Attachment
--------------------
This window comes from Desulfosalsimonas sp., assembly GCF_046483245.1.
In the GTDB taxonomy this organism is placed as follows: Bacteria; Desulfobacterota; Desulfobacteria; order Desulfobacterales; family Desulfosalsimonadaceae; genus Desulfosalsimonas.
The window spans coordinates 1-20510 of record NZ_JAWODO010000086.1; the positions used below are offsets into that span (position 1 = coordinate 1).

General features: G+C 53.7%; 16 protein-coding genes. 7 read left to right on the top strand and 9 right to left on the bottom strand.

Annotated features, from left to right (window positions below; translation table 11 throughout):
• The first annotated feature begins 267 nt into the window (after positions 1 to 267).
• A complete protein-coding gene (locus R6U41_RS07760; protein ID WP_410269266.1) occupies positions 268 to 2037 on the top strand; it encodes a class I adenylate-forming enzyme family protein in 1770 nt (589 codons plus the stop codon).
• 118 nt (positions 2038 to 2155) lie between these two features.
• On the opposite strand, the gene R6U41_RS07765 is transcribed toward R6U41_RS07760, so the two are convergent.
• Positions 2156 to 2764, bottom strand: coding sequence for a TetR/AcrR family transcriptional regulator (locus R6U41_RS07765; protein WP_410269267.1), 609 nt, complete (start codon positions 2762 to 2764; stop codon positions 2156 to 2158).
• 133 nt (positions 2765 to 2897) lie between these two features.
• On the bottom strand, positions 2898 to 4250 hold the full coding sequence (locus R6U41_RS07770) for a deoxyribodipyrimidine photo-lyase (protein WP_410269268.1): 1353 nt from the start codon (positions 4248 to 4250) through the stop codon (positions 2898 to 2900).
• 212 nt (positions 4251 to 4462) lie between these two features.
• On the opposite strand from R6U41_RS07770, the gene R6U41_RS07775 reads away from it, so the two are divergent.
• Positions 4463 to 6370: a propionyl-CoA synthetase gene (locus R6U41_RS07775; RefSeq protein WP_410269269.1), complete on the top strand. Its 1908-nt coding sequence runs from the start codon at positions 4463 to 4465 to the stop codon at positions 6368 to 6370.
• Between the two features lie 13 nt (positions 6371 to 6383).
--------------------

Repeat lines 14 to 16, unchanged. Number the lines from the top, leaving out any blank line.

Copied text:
• On the opposite strand from R6U41_RS07770, the gene R6U41_RS07775 reads away from it, so the two are divergent.
• Positions 4463 to 6370: a propionyl-CoA synthetase gene (locus R6U41_RS07775; RefSeq protein WP_410269269.1), complete on the top strand. Its 1908-nt coding sequence runs from the start codon at positions 4463 to 4465 to the stop codon at positions 6368 to 6370.
• Between the two features lie 13 nt (positions 6371 to 6383).